“Kashmiriyat, Insaniyat, Jamhooriyat!”
If you’ve been closely following the ongoing conflict in Kashmir, it’s difficult to give these words a miss. They are noticeable in newspaper headlines and are voiced intensely in our corridors of power. These are “magic words” of a conflict; a conflict “handcuffed to history”.
This writing, however, does not intend to assay the conflict in Kashmir. It is, for now, beyond my capability to write on a situation so sensitive and replete with political and historical furore. It will take me years of research, readings and writings to have a firm opinion on the Kashmir issue.
The purpose of this writing is to focus on conflict and its unheard voices.
Independent for decades now, India, unfortunately, has a long-standing history of conflict. Most of these conflicts trace their origins to the administrative tumult that appeared in 1947–of integrating the many semi-autonomous princely and non-princely states of the country. A mammoth task indeed, it was successfully achieved through the painstaking efforts of our political leaders and administrative officials. It, however, brought to fore some pertinent questions raised by the citizenry of India:
Are we Indian enough to be a part of India? Shouldn’t we be a part of Pakistan? Or should we be independent and not side either with Pakistan or India? These (unanswered & unaddressed) questions snowballed into armed conflicts, later to be suppressed by the use of even more arms and sometimes draconian laws.
In the conflict that ensued for years (and continues even now in some states), there was bloodshed (on both sides), numerous rapes, countless murders, unconstitutional killings, unending lists of people who miraculously disappeared and everything that qualified as horrifying, played out in these troubled regions.
However, life moved on. Children were born and later raised in conflict. They were either witness to armed clashes or were told ghastly stories of their family’s struggle with conflict. Along with these children were ageing men and women, young boys and girls, teenagers, teachers, students, doctors, farmers, lawyers – all caught in the macabre of conflict.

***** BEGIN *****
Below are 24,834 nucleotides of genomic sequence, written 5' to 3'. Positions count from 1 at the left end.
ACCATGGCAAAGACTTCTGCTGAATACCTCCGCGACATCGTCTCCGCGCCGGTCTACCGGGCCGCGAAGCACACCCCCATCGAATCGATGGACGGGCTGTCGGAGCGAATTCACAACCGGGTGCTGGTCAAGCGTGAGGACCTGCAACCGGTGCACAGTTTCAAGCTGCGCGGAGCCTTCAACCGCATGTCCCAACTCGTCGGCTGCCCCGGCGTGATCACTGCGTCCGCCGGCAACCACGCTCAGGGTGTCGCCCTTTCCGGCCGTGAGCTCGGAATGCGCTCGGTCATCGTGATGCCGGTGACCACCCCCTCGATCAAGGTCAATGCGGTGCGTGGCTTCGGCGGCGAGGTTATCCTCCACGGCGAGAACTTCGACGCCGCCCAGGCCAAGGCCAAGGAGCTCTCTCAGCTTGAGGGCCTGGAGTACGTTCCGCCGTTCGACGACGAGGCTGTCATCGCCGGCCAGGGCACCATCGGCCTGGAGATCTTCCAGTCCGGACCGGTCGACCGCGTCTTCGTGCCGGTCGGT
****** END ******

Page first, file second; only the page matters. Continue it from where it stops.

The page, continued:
I was not raised in conflict, fortunately. Brought up largely in urban India, where a mere pothole bump makes me question my nation, I am often surrounded by people who adhere to a certain form of nationalism (nationalism which I don’t wish to define). I am privileged in many ways and have a fine education system, decent medical facilities, net banking, malls, coffee shops and McDonalds, constantly at my disposal. So when this privileged soul was made to travel to two conflicting zones within her country, an eye opener was in the offing.
I travelled to two states that live in the shadows of an extremist law. I travelled not as a tourist, swamped by the excitement of a selfie, but as a researcher, on a trail to study a region’s history, culture and its people. As the travel progressed, there were stories of violence and of course violence again.
These are states abound with natural beauty. The sunrise and sunset in those rolling hills make for a picturesque moment every day. But how can I ignore the silhouettes of armed men in uniforms and the sounds of their trucks? No there is no clash, no there isn’t any protest, these men in uniforms have been here for years now and will continue to ‘guard’ these regions until they are asked to leave by those ruling the roost in New Delhi. Imagine living in such close proximity to weapons. While sipping tea offered by generous villagers, one hears stories of the myriad underground groups and organisations that exist. “ It’s a choice that we all have to make”, says one villager, “ either the underground or the government…it’s difficult, my life and my family’s life…this is a problem that you wont’ understand.”
Yes, I won’t understand. In fact I never understood this conflict. May be I was too busy being pampered by the gifts of capitalism, that have been so lavishly endowed upon me by recent economic developments and initiatives. Or perhaps, I so strictly abide by my definition of nationalism that I overlooked the many ‘other’ definitions of nationalism that emerged as a consequence of these conflicts.
Violence and bloodshed are the two most visible forms of conflict. However, there are a plethora of unseen ones as well.
Conflict shapes personalities, it impacts an individual’s psyche, and influences thought processes. It is a malady that passes on from one generation to another. For those living in conflict, fear lingers on forever and during times of truce and ceasefires, their gory history comes back to haunt them. From this conflict also emanate many voices. These are voices of dissent, distrust, hate, anger, loss and immense pain. These are voices that are unheard and misunderstood. These are voices that won’t go silent even when they are offered employment opportunities, hefty financial packages and shown the benefits of ‘development’ in their region. For those raised in conflict, rich or poor, young and old, material comforts matter less. What is relevant is their history, which is sadly distorted and filled with despair.
Therefore, it’s time to clear the webs of politics, curtail the use of force and control incessant fundings. It’s time to cease manipulating nationalism. It’s time to understand the ‘psyche of conflict’ and address unheard voices.
And all this for the sake of ‘Insaniyat’ and, most importantly,‘Jamhooriyat’.